Research and Analysis of Optimizing Airfoil Geometry and Angle of Attack to Maximize Short Takeoff and Landing Capabilities

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Research and Analysis of Optimizing Airfoil Geometry and Angle of Attack to Maximize Short Takeoff and Landing Capabilities

Jackson Wozniak

Department of Civil and Mechanical Engineering United States Military Academy

West Point, NY

AbstractThis paper will examine the aerodynamic properties of two airfoils with different angles of attack in order to optimize short takeoff and landing (STOL) capabilities. The lift, drag, and pressure coefficients will be simulated and compared to experimental values. This analysis will be conducted using Computational Fluid Dynamics (CFD) and experimental wind tunnel data collected by the National Advisory Committee for Aeronautics (NACA). This study compares the NACA 2412 and the NACA 4412 at angles of attack between -18 and 18 degrees. The objective of the study is to optimize the lift coefficient which in turn provides aircraft with the lift force required to minimize required takeoff distance. The results showed that using a high-quality mesh provided valuable data in close agreement with experimental values. The CFD simulations provide useful data that supplement experimental methods and reduce dependency on conducting wind tunnel testing.

KeywordsComputational Fluid Dynamics, Angle of Attack, Short Takeoff and Landing, Lift Coefficient, Drag Coefficient, Pressure Coefficient, Bernoullis Principle.

  1. INTRODUCTION

    Military pilots often need to operate in austere conditions to accomplish the mission. This includes unideal conditions for takeoff and landing such as short runways and other short takeoff/landing spaces. Short Takeoff and Landing (STOL) Aircraft are aircraft capable of taking off and landing on a short runway or takeoff/landing space. To take off under these conditions, it is important to maximize lift force, so this study will attempt to find an optimal lift coefficient.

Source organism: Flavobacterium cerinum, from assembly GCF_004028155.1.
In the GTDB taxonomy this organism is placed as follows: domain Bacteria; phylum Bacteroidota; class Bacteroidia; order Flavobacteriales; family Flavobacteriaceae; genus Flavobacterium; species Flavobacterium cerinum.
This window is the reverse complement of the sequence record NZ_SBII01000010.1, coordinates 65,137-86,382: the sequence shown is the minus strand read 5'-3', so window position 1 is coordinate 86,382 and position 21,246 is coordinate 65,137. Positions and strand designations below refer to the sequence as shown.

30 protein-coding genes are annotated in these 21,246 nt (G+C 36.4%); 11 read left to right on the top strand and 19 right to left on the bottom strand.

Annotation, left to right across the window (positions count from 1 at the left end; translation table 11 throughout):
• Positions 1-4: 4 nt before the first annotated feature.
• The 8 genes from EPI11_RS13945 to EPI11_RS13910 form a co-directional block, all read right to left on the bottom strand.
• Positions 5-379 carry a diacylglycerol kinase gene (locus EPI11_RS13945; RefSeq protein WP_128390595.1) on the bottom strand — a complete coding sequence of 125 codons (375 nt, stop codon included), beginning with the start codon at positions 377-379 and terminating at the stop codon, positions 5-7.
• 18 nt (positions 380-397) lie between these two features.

2. BACKGROUND

    1. Airfoil Geometry

      An airfoil is a cross section of a body within a fluid flow that produces an aerodynamic force. The leading edge of an airfoil is the point at the front with maximum curvature. The

      Figure 1: Geometry of an Airfoil

      magnitude of the maximum camber position as the percentage of chord length. P is the position of the maximum camber from the airfoils leading edge and is given in tenths of the chord. XX provides the maximum thickness of the airfoil as a percentage of the chord length. For example, a NACA 2412 has a maximum camber of 2% of the chord length, a maximum camber located at 40% of the chord length (from the leading edge), and a maximum thickness of 12% of the chord length.

    2. Lift and Drag Analytical Solutions

      As an airfoil moves through air, air exerts both lift and drag force on the airfoil. Lift and drag forces are caused by wall shear stresses and pressure stresses. Wall shear stresses occur tangential to the airfoils surface, and pressure stresses occur normal to the surface. The lift and drag coefficients are valuable components of the lift and drag forces. The lifting force generated by an airfoil depends on density and relative velocity. The force is also dependent on airfoil shape, angle of attack, and air density; these three variables are embedded in the lift coefficient. Thus, the lift equation is

      trailing edge is the point at the rear containing minimum

      L = 1 U2SC

      (1)

      curvature. The chord line is the straight line joining the 2 L

      leading edge and the trailing edge. The camber line divides

      the upper and lower half of an airfoil equally. The angle of attack is the angle between the chord line and the fluid flow stream.